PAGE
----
Africa’s Local Dynamos: Five Companies Changing The Rules Of Business

Africa’s Local Dynamos: Five Companies Changing The Rules Of Business
Guaranty Trust Bank

AFRICANGLOBE – Boston Consulting Group (BCG) recently identified 50 emerging market companies that are winning customers with targeted and customised business models. These “local dynamos” are competing on innovation, rather than traditional sources of advantage.

Although these companies might not yet be global players, they are thriving at home. According to BCG, multinationals ignore these dynamos at their peril.

Five companies from sub-Saharan Africa were included in the list.  We take a brief look at each of them.

Equity Bank (Kenya)

Equity Bank is a Kenyan-based banking group with operations across East Africa. Under the leadership of CEO James Mwangi, Equity was turned around from a technically insolvent building society in 1993, to a leading commercial bank.

Part of Equity’s success is due to its innovative ways of reaching rural customers, a group previously seen as unbankable.

Instead of expanding into the rural areas through costly bricks and mortar branches, Equity works through independent agents to deliver financial services. These agents operate under contract to Equity and are trained to offer basic banking services to customers.

Agents rely on smartphones to accept applications for new accounts. Applicant data is loaded onto the phone, while photos are taken of the applicant and supporting documents. Once signed up, customers can perform basic transactions through Equity’s mobile banking service.

Discovery Health (South Africa)

South Africa’s largest private health insurance company Discovery brought innovation to the sector by rewarding clients for healthy living. Through Discovery’s Vitality rewards programme, members get discounted gym membership and pay less for health food and other products from selected retailers. Members also qualify for discounts on everything from flights to movie tickets.

The company reportedly says the Vitality scheme pays for itself through fewer illnesses and hospital stays.

“What makes Discovery so intriguing is that it changed the rules of health insurance,” notes BCG.

GTBank (Nigeria)

Nigeria’s GTBank, one of the country’s biggest lenders, boosted its operations by leveraging internet and mobile technologies. Through its mobile money application clients can transfer funds, pay for goods and services, and withdraw money from teller machines without a card.

GTBank is also successfully tapping into social media, with over 2m Facebook likes and more than 145,000 Twitter followers. Last year it launched a social banking service that allows the public to open new accounts and get customer service support on Facebook. This was the first service of its kind in Nigeria.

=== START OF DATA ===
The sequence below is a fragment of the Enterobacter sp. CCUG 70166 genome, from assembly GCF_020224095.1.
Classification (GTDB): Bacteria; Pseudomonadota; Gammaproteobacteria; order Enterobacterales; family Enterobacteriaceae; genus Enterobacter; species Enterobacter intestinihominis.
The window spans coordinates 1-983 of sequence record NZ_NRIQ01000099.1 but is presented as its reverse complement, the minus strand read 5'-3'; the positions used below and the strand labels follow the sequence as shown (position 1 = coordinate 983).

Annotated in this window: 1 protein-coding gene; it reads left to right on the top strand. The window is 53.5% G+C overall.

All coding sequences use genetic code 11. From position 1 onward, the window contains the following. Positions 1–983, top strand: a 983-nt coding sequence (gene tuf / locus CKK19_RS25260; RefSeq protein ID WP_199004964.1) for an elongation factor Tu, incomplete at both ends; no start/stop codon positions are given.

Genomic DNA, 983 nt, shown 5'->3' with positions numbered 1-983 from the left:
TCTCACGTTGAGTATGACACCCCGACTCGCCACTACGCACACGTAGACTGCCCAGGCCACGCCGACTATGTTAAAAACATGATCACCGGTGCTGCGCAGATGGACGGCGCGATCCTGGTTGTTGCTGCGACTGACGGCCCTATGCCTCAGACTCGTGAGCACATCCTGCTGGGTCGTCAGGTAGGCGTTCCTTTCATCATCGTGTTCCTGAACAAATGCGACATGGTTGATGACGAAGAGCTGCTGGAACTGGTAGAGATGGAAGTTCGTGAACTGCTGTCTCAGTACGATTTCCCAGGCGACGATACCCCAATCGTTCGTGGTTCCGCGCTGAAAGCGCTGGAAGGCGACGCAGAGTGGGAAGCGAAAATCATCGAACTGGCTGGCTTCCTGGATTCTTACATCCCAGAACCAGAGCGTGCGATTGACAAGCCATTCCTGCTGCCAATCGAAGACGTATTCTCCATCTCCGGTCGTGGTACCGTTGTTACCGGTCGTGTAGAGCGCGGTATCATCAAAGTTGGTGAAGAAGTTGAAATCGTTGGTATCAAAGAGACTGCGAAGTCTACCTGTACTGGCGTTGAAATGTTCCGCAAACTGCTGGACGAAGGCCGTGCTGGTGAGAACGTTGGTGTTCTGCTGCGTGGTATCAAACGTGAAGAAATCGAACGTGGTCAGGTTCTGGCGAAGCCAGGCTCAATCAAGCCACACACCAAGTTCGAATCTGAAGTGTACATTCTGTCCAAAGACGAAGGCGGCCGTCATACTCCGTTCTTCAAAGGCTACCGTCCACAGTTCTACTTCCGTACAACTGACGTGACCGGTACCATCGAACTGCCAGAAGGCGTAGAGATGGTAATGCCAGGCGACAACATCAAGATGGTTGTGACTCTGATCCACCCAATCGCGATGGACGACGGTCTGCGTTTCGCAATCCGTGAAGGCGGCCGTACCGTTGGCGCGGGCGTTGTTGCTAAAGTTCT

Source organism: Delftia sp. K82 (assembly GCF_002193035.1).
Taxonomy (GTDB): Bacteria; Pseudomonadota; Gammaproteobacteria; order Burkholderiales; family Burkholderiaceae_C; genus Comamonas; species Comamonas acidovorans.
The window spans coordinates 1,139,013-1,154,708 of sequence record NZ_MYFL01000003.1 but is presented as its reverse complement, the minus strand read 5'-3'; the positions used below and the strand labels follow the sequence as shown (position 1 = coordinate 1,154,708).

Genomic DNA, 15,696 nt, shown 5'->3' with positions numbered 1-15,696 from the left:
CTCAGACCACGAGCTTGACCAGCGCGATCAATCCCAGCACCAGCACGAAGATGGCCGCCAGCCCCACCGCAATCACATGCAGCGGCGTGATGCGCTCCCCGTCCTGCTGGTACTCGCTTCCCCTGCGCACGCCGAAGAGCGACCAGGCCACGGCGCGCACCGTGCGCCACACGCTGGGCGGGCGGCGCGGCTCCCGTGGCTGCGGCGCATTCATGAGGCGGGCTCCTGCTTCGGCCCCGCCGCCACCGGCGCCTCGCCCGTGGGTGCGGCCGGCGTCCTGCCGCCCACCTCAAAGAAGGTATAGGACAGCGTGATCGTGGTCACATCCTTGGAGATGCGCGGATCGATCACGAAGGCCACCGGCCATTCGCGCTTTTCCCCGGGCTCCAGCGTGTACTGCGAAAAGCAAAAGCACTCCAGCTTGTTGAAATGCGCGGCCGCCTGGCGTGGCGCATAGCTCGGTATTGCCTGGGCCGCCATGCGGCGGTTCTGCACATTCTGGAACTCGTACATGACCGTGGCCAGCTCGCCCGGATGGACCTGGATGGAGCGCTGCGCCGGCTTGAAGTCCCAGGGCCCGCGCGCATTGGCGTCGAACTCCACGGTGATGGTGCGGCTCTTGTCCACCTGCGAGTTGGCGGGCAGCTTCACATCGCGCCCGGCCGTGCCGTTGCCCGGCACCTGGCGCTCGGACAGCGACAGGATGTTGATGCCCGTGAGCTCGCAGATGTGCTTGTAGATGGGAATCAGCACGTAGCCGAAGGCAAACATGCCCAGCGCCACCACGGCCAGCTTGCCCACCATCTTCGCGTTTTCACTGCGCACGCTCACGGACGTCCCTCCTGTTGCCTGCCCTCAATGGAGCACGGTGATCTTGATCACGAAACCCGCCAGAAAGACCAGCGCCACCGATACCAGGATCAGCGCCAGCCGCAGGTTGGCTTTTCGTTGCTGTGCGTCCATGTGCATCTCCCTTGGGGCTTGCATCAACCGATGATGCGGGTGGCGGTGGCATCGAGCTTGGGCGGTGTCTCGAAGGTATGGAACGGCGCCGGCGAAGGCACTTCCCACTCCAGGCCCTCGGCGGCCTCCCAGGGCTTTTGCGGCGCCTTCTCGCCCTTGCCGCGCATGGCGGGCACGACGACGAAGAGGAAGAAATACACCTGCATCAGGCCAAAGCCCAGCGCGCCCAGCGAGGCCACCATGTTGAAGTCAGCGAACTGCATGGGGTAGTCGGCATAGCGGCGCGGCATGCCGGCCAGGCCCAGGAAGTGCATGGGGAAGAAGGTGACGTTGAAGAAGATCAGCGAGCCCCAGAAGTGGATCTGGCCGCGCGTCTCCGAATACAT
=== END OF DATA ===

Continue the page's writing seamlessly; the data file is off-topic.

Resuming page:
According to BCG, GTBank is an example of a company that converted the constraints of the local economy into a profitable opportunity.

Zambeef (Zambia)

Zambeef is a Zambian integrated agribusiness company involved in the production, processing, distribution and retailing of beef, pork, chicken, eggs, milk, dairy products, edible oils, flour and bread throughout Zambia and in West Africa. The company operates its own retail and fast food outlets, while also managing pan-African supermarket chain Shoprite’s butcheries in Zambia, Nigeria and Ghana.

Expanding its operations in West Africa is a high priority for Zambeef. It has established processing plants in both Nigeria and Ghana, and plans to grow its retail footprint, both through its own stores and in association with Shoprite.

Woolworths (South Africa)

Woolworths is a South African-based clothing and food retailer that predominantly sells its own in-house (or private label) brands.

The company has expanded into the rest of the continent, and currently has a presence in 12 African countries. However, last year Woolworths pulled out of its three stores in Nigeria, citing high rental costs, duties and supply chain challenges.

Woolworths also sources clothing and agricultural produce from other African countries. For example, 10% of its clothing comes from Mauritius and Madagascar. In Tanzania, the company has partnered with a group of farmers on the slopes of Mount Kilimanjaro to grow organic coffee.

Woolworths recently increased its footprint in the Australian market when it bought department store David Jones. It also owns Australian clothing retailer Country Road.


By: Jaco Maritz